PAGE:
That's where most people fail when creating a budget. They have a vague feeling that they should budget, because someone told them it was a good idea. But, they don't own the idea. They haven't given it substance. It isn't real to them. So, the first time something comes along with an emotional impact, they whip out their wallet and write a check or, worse yet, put it on a credit card going into debt for something they don't need and probably won't even want anymore by the time it's paid for.

Develop a Little Flexibility

It will probably take you a few months before you really have a workable budget. It's easy to underestimate how much you will need for groceries. It's also easy to forget that the electricity bill may vary by a hundred dollars when the weather is very cold or very hot. It's easy to forget about those payments that aren't monthly, but still have to be paid quarterly, every six months, or annually. Then of course, there are unexpected emergencies, like your car breaking down on your way to work.

Leaving these things out of your budget can really mess you up. If you don't maintain an attitude of flexibility, you may be tempted to just quit. Just remember to remain flexible, change your budget here and there, and tweak it until you get it just right.

Have an Accountability Partner

It's definitely easier to stay on track if you have an accountability partner. If you're married, then your spouse should be your accountability partner. You'll want to sit down weekly in the beginning to see where you are and whether or not your spending plan is working. If you are single, see if one of your friends would like to team up with you and you can keep each other on track. Another option is to find a class or group focused on getting out of debt or budgeting (or both!).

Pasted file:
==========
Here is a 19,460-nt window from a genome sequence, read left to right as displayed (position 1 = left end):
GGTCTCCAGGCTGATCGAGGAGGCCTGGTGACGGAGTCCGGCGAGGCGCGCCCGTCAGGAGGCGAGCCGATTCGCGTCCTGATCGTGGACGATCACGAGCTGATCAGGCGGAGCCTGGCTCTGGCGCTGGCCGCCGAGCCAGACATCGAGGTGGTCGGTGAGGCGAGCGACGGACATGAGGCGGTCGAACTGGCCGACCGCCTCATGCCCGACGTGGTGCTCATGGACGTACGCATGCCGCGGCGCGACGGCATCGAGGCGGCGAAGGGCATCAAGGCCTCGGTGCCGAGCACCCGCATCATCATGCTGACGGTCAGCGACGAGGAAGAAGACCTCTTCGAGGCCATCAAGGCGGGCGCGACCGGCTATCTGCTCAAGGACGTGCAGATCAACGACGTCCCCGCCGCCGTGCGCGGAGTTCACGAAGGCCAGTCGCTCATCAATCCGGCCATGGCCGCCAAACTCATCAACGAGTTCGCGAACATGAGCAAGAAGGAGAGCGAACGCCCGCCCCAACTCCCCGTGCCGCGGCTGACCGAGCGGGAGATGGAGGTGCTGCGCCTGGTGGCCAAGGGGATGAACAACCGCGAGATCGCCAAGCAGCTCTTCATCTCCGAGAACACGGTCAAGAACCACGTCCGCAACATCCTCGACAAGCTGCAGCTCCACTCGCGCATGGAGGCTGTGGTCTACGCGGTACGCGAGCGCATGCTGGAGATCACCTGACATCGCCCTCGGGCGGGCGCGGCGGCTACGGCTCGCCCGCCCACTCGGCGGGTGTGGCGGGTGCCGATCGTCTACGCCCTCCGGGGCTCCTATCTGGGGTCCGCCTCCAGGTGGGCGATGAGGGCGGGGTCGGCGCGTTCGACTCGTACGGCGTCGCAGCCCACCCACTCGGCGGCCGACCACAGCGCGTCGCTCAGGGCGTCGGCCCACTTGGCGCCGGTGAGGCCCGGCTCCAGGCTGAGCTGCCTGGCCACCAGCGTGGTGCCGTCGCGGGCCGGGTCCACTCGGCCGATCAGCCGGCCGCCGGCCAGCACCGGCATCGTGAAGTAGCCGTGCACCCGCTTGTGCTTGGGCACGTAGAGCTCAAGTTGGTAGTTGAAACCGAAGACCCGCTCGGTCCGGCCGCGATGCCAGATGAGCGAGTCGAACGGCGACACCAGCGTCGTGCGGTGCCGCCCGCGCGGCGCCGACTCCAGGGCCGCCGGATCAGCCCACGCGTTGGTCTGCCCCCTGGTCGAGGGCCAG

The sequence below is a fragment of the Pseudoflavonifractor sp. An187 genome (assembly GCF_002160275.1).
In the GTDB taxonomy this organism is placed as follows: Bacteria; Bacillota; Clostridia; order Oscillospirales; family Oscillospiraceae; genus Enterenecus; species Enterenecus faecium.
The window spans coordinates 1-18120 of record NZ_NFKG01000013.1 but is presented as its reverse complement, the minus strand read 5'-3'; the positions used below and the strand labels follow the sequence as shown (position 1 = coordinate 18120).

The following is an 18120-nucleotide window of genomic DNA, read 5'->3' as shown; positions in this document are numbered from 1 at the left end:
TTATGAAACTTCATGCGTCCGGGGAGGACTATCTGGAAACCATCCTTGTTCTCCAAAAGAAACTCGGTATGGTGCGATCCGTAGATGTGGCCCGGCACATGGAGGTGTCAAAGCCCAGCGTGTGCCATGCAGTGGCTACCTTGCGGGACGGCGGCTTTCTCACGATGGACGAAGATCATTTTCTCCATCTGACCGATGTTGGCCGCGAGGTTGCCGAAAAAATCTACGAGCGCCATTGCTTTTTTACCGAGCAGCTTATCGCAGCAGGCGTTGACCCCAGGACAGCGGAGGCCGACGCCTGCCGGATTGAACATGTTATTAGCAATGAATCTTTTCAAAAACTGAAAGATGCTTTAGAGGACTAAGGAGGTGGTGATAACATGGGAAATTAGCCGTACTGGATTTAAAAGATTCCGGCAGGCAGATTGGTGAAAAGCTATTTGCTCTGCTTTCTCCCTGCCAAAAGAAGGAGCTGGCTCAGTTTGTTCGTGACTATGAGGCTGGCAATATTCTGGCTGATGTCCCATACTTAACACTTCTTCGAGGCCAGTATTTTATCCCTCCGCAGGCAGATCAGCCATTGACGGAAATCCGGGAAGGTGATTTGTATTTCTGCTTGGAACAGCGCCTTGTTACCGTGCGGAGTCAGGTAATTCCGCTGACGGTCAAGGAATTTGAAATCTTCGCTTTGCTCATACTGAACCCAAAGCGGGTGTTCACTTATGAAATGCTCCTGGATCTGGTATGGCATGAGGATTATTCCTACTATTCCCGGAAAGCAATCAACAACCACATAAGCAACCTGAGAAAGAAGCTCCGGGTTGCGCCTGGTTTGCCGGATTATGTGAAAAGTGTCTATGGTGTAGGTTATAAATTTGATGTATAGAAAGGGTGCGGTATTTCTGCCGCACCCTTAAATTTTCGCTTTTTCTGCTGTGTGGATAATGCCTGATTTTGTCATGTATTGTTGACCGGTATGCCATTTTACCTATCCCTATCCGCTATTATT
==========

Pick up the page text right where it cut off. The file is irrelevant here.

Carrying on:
A great one to look into is Dave Ramsey's Financial Peace University. You will be encouraged to partner up with another attendee as an accountability partner, but you will also have the entire group to bounce ideas off of, get encouragement from, and lend encouragement to.

My name is Cheree Miller and, believe me, I've been where you are. I've made some poor choices in my life. I've been broke, with creditors calling, writing, and sending court summons. I've had my bank account garnished and wondered how I was going to feed my family. But, I can tell you that you can learn to make good choices where your money is concerned. You can get out of debt if you remain focused on the end goal instead of wallowing around in a pity pool feeling sorry for yourself. Life was meant to be enjoyed.

Article Source:


Author Information:

Cheree Miller is a Christian, single parent who left the fast-paced California lifestyle behind 6 years ago, and now lives on 15 beautiful acres in the Arkansas countryside. By day, she works as a practice manager for a veterinary specialty surgeon, using her management skills and internet experience to promote his business through traditional methods as well as over the internet utilizing a variety of social networking platforms. She is a prolific writer, contributing to on-line article directories as well as maintaining several blogs and websites of her own on a variety of subjects. Cheree is an active member of her church where she can often be found volunteering her services as a greeter, or running the projector, or singing on the Praise & Worship Team. For more informationclick here! 


Related Articles · More Articles
When you keep in mind that you work for God and not just for someone or a income; your supervisor or co-workers might not know how hard and faithfully you work, but God does and that means you will succeed. Read more inside...
Christmas can be a real budget breaker. But with some planning and strategy, you can keep Christmas from breaking the bank. Here are 9 tips to help you out. Find them out inside...

2007-2012 BreakForth Ministries and Consulting, Inc. _All Rights and Content Reserved_Written Permission Required For Content Reprint or Duplication